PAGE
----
This is your last weekend to head to the Film Society of Lincoln Center for the finale of a fantastic John Waters Retrospective. Fifty Years of John Waters: How Much Can You Take? highlights 12 of the filmmaker’s features, including screenings of Cry-Baby, A Dirty Shame, and the Divine-starring Pink Flamingos. Also included in the retrospective is a selection of films Waters dubbed Movies I’m Jealous I Didn’t Make. “Finally I’m filthy and respectable!” he enthused about the retrospective. We’re celebrating the spotlight on Waters by sharing a few facts about the Pope of Trash you might not know.
“I used to play car accident as a child,” Waters once stated. He fantasized about car crashes as a young boy, and destroyed all the toy cars he played with. His mother took him to see real wrecked vehicles in a junkyard, where he saw blood on the seats. It fueled his obsession with violence.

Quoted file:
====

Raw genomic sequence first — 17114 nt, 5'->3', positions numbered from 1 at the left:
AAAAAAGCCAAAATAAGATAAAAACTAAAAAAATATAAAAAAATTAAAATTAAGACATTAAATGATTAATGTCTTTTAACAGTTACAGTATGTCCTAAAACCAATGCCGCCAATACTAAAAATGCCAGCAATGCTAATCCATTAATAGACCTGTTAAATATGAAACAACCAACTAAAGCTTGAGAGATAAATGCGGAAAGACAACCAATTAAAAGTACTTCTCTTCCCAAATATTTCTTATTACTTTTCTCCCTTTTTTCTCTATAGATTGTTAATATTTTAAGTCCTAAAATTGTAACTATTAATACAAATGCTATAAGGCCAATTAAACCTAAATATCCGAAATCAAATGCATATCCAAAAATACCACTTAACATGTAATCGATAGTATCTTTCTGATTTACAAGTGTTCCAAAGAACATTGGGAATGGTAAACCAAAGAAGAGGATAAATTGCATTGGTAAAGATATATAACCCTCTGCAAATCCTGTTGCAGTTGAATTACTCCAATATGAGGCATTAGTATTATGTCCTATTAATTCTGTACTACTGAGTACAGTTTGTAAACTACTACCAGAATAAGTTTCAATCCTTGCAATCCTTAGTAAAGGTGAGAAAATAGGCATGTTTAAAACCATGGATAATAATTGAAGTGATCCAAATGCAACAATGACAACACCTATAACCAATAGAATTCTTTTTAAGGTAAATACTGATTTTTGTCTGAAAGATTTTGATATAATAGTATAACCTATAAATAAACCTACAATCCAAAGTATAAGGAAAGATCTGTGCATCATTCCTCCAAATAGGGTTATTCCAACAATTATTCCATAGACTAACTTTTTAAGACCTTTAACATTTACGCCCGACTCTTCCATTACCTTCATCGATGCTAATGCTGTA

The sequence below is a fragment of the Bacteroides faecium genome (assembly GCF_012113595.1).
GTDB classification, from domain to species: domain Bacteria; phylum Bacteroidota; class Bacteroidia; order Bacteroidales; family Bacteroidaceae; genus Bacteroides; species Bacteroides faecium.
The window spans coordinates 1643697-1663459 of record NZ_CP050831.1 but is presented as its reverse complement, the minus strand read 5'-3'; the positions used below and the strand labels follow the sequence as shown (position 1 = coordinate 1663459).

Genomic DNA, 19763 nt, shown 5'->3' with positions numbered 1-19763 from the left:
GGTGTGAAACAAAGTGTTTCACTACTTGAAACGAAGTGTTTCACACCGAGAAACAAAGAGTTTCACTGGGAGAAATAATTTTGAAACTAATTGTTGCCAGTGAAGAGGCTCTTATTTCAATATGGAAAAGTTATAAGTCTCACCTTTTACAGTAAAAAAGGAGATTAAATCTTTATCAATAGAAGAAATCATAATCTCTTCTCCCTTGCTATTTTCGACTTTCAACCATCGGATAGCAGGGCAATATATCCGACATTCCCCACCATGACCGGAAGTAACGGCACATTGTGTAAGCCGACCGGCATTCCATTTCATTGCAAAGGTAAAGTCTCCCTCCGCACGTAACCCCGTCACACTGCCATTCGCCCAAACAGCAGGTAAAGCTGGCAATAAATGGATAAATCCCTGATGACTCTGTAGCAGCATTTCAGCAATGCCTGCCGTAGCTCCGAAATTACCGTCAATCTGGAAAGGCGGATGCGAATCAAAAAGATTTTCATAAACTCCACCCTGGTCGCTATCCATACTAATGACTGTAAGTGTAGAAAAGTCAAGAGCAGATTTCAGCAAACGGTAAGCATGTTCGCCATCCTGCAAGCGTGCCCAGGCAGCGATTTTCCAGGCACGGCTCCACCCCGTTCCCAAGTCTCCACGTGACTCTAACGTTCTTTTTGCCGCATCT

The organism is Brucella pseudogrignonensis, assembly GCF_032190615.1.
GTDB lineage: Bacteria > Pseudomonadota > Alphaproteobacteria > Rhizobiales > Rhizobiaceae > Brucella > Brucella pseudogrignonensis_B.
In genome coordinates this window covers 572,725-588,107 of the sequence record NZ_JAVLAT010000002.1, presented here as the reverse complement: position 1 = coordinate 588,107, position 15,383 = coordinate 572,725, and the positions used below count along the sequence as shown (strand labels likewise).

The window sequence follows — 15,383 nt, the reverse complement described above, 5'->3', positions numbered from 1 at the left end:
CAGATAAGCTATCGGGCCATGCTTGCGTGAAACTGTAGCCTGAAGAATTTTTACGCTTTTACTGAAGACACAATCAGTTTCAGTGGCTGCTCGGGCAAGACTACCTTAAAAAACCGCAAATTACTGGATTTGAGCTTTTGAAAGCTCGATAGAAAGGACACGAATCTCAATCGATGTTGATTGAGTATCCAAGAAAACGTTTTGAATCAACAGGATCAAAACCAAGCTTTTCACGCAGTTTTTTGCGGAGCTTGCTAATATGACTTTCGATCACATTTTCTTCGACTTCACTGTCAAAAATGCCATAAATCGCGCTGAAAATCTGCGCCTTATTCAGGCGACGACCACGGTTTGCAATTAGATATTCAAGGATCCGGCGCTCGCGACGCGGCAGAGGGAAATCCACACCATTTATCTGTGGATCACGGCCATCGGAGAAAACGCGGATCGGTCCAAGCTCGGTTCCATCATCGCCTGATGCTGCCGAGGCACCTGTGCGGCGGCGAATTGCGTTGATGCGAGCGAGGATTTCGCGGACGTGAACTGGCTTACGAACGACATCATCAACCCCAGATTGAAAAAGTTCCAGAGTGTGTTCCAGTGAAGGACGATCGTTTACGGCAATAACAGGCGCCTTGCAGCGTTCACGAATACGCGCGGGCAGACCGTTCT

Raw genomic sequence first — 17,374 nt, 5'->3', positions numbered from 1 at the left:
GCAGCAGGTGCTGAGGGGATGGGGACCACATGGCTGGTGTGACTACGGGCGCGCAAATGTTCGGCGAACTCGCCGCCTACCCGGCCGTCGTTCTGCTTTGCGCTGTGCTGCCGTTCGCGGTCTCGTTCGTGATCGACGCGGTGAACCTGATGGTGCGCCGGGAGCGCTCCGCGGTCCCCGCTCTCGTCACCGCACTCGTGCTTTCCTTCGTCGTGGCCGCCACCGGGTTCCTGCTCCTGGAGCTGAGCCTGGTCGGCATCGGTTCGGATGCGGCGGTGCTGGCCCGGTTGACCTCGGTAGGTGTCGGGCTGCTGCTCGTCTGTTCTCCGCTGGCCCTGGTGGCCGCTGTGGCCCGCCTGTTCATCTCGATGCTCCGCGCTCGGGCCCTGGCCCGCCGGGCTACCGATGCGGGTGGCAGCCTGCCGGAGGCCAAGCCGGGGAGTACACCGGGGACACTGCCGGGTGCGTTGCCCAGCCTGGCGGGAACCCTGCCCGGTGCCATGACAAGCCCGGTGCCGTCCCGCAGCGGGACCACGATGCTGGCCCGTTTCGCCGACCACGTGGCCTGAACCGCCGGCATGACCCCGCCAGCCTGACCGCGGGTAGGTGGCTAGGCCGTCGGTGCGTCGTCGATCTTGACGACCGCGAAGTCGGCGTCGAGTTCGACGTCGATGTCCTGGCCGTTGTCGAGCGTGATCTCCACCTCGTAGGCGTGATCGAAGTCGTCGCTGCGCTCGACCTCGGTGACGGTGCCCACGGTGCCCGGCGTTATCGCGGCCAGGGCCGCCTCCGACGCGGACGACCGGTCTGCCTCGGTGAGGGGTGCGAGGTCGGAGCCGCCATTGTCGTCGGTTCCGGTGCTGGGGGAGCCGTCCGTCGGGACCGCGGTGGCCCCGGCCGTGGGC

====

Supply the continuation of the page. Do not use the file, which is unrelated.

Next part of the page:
As a young boy, Waters used binoculars to watch B-rated films (and sometimes X-rated movies) at his local drive-in.
At seven years old, Waters felt inspired by the 1953 movie Lili and became interested in puppets. He would stage violent versions of Punch and Judy at birthday parties.
Waters staged a puppet show based on William Castle’s 1959 horror film The Tingler. He had his brother and a friend crawl underneath the seats to grab the legs of audience members, imitating the director’s gimmicky screenings.
His grandmother gave him his first 8mm camera on his 17th birthday.